Image provided by: University of Oregon Libraries; Eugene, OR
About The Weston leader. (Weston, Umatilla County, Or.) 189?-1946 | View Entire Issue (Oct. 11, 1918)
WESTON LEADER f lW tnliiv Koulu. Up
CLARK WOOD, fiibllihtr gatun,liy nJ!ht follow
SURSCRINION KA1ES in iU spectacular wont, dons hide,
jr,ytfv ... Ad hair. horns and tail. ami wr tta
h- Yw $2 00 defiance- of nil social conventions.
Six Monthe""""!"'"""""" KWThe similitude may l bit far-
Three Months 60 fetched, na a goat doesn't mar - it
TODAY, OCT. U - "
C.r.e .1 ih eo.t.llics at Wn.. Or.,.
J , A0VF.H1ISINU RAVCI
Regular, per inch per iiwvrtion 15c
" Transient, per inch per insertion 20c
Locals, per line per insertion 10c
While victory was "inevitable,"
we nevertheless feel easier with the
Huns on the run.
The fallen "war lord" will not
be permitted to wipe bis own slate
clean by becoming plain Bill Ho-
The Huns have just about given
- up trying to chew the gluttonous
mouthful they bit off.
The wealthy man who givesuioth
injr to war work and, must even be
begged, cajoled and threatened in
to the purchase of Liberty Bonds,
says in effect that he owes nothing
to society. In his amazing ignor
ance and incredible obstinacy he
ignores the fact that all he owns he
owes to society that without the
presence and co-operation of society
nothing that he has would possess
value except to the extent that he
could use it for maintaining his
selfish existence. Since there is no
law that can reach such a man, he
should be taught a lesson through
community ostracism. If the banks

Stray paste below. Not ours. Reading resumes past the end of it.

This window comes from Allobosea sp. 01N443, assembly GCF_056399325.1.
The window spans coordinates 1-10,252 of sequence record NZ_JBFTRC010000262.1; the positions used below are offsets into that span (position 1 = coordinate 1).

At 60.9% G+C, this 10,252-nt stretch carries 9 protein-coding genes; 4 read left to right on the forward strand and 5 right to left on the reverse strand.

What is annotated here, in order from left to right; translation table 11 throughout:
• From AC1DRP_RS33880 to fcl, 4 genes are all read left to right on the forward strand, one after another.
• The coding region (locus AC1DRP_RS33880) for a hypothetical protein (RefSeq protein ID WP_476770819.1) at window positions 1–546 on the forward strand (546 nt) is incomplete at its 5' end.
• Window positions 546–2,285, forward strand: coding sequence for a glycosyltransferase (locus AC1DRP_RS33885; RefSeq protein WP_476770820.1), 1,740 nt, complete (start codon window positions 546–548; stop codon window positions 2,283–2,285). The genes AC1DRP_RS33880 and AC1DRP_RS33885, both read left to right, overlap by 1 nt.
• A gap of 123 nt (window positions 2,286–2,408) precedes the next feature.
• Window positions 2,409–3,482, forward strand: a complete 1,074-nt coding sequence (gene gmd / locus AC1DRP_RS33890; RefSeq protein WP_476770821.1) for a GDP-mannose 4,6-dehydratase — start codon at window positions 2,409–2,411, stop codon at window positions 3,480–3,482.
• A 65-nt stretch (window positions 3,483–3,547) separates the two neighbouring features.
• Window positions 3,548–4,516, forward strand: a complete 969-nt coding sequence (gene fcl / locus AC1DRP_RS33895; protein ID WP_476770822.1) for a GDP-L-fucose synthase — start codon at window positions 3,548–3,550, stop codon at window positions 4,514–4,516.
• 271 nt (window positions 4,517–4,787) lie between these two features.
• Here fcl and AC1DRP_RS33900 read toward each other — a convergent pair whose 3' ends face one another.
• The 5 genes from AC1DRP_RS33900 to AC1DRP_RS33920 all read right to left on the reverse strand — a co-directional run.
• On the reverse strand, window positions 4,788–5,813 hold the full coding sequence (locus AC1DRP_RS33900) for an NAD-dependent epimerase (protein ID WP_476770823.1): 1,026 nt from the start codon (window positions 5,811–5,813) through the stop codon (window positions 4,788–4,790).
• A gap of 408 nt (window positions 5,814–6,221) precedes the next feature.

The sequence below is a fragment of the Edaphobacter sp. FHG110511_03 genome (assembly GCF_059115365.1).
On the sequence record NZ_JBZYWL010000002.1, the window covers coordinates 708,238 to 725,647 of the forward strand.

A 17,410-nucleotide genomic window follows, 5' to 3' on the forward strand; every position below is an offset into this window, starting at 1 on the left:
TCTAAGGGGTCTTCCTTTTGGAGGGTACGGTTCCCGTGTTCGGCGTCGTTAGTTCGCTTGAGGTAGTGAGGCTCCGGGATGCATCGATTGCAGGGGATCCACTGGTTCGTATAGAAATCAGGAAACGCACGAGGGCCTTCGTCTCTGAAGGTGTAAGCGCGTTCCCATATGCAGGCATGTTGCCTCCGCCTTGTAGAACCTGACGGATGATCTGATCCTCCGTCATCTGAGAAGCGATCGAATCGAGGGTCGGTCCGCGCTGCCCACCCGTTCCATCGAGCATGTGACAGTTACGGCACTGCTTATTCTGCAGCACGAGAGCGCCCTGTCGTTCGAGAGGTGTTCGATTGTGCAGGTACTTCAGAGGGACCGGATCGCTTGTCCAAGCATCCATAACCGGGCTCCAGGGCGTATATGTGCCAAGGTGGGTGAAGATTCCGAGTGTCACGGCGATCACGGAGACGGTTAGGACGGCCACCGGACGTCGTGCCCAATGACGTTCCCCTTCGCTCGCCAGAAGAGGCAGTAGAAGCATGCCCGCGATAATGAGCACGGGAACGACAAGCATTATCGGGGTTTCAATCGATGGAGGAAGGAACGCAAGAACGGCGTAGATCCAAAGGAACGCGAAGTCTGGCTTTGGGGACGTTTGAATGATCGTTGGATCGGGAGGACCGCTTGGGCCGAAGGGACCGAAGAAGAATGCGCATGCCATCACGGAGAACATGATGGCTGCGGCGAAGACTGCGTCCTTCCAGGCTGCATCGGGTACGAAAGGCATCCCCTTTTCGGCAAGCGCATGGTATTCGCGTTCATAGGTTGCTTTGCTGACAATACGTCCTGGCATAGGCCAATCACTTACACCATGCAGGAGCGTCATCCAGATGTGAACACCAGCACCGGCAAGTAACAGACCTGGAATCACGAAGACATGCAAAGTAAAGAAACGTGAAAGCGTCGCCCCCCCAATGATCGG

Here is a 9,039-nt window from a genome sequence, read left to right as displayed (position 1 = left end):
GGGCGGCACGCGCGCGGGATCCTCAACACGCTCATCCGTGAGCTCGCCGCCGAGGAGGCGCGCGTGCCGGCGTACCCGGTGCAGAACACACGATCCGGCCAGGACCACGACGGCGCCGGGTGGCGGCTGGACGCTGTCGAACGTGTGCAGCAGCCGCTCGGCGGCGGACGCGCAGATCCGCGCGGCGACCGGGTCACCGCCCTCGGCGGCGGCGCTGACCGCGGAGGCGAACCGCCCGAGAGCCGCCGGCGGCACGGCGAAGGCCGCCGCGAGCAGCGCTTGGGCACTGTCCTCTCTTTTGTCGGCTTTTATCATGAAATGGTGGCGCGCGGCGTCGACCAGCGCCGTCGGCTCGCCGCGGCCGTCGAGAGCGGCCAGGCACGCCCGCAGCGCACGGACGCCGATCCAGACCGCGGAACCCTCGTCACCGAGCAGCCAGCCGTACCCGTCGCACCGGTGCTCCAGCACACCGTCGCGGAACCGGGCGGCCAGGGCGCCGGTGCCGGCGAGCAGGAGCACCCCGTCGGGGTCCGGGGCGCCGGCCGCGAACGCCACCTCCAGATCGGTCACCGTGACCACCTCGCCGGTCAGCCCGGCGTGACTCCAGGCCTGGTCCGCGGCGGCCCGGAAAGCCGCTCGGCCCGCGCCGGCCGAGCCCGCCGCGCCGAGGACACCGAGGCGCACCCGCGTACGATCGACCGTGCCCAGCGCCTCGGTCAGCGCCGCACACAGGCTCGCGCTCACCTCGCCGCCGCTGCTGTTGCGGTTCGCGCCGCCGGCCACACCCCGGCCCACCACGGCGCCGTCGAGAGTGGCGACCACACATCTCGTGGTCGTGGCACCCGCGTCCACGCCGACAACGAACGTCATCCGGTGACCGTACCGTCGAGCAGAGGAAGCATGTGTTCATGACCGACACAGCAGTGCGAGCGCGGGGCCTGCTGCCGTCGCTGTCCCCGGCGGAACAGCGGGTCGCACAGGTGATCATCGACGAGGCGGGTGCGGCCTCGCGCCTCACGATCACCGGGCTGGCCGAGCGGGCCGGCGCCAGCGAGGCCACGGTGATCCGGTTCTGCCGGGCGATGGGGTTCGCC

refuse to accept his money; if the
dealers refuse to buy his produce;
if the merchants refuse to sell him
goods, and if his neighbors refuse
to hold any communication or deal
ing with him and silently pass him
by when they meet him on street
or road, he will speedily be
brought to a lively sense of his ob
ligation toward country, govern
ment and flag.
The day's war news which will
not occasion the greatest rejoicing
nor relieve the gravest anxiety re
lates to that bunch of American
editors who have "arrived safely
at a British port."
It will be a glad Thanksgiving for
the Ententeallies even with the to
tal disappearance of Turkey in
The surprising thing is that a
man with a large sum of idle mon
ey could have accumulated his
wealth when so profoundly ignor
ant as to distrust government bonds
as an investment. The veriest
moron ought to know that he can
!'buy cheap land after the war"
providing land is then cheap enough
to suit him with government
bonds as well as with actual money;
that bonds of the United States
government, bearing four and one
quarter precent interest and payirg
no taxes, are as certain to go to a
premium after the war as that the